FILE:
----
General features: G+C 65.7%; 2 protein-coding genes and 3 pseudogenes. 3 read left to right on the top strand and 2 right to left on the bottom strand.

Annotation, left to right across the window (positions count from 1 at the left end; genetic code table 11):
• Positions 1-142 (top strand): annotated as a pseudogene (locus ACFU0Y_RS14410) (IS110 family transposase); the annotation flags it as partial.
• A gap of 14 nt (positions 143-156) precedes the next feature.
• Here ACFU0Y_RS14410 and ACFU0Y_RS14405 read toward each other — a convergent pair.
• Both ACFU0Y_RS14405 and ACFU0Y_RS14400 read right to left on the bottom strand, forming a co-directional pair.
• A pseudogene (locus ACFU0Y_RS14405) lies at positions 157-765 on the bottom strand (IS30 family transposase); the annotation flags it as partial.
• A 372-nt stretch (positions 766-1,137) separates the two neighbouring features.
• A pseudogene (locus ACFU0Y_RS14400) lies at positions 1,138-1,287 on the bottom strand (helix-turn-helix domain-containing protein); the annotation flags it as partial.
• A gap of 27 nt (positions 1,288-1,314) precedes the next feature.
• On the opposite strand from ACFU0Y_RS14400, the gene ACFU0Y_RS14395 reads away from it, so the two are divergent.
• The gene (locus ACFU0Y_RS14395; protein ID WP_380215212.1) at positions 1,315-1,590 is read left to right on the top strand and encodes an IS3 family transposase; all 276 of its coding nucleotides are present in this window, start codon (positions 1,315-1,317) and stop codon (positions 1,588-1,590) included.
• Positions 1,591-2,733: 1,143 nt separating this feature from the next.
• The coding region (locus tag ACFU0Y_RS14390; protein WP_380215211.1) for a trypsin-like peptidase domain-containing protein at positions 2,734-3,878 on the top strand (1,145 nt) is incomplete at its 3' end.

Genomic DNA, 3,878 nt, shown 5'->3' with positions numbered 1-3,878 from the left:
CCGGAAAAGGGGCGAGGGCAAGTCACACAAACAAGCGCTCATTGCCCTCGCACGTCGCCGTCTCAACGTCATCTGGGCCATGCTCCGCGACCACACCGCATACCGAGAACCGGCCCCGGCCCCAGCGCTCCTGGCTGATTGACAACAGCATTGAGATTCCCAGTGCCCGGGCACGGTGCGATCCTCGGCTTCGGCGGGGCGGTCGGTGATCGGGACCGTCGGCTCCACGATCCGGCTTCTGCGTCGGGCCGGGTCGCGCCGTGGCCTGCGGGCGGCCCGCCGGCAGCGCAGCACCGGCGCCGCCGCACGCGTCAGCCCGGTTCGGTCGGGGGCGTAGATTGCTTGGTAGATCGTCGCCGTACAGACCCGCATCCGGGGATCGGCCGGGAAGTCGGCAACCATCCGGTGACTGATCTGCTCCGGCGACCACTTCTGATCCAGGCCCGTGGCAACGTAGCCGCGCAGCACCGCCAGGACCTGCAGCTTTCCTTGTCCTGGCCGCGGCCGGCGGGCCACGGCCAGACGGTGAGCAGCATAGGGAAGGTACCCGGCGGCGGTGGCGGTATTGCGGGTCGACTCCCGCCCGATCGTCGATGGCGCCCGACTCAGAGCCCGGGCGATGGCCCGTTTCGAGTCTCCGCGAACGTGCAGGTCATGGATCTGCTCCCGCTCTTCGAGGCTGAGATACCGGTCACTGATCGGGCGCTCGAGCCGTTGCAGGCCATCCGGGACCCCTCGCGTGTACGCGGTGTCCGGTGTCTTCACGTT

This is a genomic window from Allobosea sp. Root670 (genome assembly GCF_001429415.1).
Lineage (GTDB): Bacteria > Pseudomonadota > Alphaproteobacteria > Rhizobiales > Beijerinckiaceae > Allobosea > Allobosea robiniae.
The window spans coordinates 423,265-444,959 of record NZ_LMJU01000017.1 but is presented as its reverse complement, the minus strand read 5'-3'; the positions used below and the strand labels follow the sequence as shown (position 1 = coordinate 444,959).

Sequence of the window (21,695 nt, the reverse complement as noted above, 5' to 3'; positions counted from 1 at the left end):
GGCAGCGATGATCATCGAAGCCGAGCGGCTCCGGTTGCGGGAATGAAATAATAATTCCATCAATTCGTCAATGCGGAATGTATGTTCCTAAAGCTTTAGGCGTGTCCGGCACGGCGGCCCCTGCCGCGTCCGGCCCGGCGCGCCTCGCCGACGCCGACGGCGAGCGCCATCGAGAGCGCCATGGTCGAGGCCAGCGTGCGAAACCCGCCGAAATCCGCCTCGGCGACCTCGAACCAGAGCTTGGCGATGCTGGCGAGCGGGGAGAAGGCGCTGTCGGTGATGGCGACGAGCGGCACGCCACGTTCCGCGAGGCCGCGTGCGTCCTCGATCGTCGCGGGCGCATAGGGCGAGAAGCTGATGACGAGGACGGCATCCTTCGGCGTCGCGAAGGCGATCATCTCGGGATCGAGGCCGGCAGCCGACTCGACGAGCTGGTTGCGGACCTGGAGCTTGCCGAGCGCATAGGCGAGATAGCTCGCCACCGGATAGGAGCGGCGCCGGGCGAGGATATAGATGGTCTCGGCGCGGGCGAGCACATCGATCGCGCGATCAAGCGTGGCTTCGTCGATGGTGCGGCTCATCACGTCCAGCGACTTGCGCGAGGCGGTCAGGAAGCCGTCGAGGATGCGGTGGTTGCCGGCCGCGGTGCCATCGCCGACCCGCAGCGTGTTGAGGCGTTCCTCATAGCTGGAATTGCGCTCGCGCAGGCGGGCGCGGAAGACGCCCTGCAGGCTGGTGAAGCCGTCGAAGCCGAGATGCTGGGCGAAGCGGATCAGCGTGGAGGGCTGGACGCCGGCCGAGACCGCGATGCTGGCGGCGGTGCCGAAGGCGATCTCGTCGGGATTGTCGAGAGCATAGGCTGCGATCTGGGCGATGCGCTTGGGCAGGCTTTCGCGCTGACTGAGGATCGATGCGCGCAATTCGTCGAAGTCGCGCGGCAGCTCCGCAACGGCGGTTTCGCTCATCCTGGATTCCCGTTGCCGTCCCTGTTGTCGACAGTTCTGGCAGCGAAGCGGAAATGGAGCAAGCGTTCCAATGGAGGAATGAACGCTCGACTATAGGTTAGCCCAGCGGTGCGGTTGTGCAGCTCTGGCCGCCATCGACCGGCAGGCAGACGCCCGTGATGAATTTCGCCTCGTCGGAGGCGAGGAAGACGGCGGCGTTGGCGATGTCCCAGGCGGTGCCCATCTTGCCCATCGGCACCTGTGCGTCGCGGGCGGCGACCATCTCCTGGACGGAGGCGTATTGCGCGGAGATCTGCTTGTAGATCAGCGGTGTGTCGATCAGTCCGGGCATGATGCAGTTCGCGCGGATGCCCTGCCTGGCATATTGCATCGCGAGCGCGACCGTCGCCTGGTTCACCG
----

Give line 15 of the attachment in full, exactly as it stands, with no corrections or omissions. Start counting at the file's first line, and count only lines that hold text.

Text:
Genomic DNA, 3,878 nt, shown 5'->3' with positions numbered 1-3,878 from the left: